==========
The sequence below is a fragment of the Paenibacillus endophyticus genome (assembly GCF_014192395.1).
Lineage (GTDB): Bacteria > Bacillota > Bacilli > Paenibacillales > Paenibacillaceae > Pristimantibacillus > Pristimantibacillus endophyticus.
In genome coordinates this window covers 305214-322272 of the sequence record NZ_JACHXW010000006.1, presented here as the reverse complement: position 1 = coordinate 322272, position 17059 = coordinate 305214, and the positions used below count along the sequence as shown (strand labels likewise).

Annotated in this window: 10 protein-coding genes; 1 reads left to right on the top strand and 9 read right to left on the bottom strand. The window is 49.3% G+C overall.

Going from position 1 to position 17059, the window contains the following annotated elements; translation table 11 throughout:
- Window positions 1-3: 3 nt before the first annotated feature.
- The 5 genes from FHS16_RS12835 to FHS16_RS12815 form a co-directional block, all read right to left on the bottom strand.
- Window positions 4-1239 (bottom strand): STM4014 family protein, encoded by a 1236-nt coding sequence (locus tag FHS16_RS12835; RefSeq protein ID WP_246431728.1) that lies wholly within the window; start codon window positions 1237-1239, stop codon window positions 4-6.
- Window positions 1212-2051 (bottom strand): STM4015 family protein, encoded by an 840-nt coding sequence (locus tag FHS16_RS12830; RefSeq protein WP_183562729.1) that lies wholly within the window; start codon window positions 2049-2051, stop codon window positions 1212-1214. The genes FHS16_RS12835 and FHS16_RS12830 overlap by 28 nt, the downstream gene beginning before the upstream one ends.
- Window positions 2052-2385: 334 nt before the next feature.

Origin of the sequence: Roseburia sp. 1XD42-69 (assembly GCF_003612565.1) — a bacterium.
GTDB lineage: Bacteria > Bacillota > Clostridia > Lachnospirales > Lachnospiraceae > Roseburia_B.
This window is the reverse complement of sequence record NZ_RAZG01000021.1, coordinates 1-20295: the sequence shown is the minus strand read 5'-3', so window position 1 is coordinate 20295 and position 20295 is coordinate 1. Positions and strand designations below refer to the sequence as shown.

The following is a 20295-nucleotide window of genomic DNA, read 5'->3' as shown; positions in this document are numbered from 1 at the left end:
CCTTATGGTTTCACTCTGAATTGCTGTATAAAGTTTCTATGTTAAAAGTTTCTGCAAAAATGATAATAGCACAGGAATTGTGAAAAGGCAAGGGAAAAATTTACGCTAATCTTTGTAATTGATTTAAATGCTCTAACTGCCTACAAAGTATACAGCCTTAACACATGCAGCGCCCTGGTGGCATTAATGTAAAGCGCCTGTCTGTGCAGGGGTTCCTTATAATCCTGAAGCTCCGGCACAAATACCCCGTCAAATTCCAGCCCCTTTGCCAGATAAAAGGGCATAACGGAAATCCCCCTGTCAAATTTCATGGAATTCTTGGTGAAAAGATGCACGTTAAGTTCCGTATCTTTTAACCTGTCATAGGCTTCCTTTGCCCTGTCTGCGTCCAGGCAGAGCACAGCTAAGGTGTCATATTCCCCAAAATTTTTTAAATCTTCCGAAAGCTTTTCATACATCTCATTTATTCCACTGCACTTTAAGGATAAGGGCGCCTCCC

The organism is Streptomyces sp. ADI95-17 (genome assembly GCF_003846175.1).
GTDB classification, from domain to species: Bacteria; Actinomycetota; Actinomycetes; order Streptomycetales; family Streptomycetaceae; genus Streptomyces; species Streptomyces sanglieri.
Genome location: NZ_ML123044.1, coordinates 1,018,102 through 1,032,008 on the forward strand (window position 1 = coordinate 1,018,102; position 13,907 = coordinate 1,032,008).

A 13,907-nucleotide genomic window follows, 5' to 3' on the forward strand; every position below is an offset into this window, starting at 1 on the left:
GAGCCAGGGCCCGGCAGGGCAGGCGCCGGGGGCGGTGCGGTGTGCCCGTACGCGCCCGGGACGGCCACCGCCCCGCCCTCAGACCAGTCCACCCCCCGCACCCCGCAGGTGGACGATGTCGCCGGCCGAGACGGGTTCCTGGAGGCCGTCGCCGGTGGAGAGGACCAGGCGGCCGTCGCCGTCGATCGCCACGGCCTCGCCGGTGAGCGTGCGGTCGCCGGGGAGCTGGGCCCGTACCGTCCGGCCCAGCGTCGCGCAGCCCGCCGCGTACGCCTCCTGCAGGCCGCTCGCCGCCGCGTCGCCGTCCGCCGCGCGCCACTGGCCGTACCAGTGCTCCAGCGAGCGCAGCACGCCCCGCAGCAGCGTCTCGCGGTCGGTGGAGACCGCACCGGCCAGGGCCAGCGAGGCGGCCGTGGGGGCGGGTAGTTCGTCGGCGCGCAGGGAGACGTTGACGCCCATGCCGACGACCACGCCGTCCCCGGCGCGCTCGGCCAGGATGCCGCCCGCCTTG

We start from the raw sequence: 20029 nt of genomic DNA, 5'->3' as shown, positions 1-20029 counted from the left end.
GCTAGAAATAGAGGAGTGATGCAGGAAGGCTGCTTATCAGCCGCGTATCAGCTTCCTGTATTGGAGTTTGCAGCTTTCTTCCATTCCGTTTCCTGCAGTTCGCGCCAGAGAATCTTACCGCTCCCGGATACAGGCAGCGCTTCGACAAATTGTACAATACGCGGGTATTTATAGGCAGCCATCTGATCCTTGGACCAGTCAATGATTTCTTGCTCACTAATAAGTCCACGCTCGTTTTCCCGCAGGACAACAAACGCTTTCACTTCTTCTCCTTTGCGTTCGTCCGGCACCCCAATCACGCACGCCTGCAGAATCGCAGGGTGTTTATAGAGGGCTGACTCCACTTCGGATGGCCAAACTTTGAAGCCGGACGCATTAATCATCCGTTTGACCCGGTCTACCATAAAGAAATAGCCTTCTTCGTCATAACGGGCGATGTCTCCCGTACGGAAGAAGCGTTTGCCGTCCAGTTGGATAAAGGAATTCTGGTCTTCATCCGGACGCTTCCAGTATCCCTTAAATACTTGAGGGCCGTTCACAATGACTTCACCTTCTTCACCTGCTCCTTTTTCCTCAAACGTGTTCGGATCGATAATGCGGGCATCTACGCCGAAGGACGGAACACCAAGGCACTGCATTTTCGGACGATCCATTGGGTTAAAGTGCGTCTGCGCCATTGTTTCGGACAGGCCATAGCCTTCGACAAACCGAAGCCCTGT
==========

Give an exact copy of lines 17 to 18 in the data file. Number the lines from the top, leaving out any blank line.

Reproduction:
GTDB classification, from domain to species: Bacteria; Actinomycetota; Actinomycetes; order Streptomycetales; family Streptomycetaceae; genus Streptomyces; species Streptomyces sanglieri.
Genome location: NZ_ML123044.1, coordinates 1,018,102 through 1,032,008 on the forward strand (window position 1 = coordinate 1,018,102; position 13,907 = coordinate 1,032,008).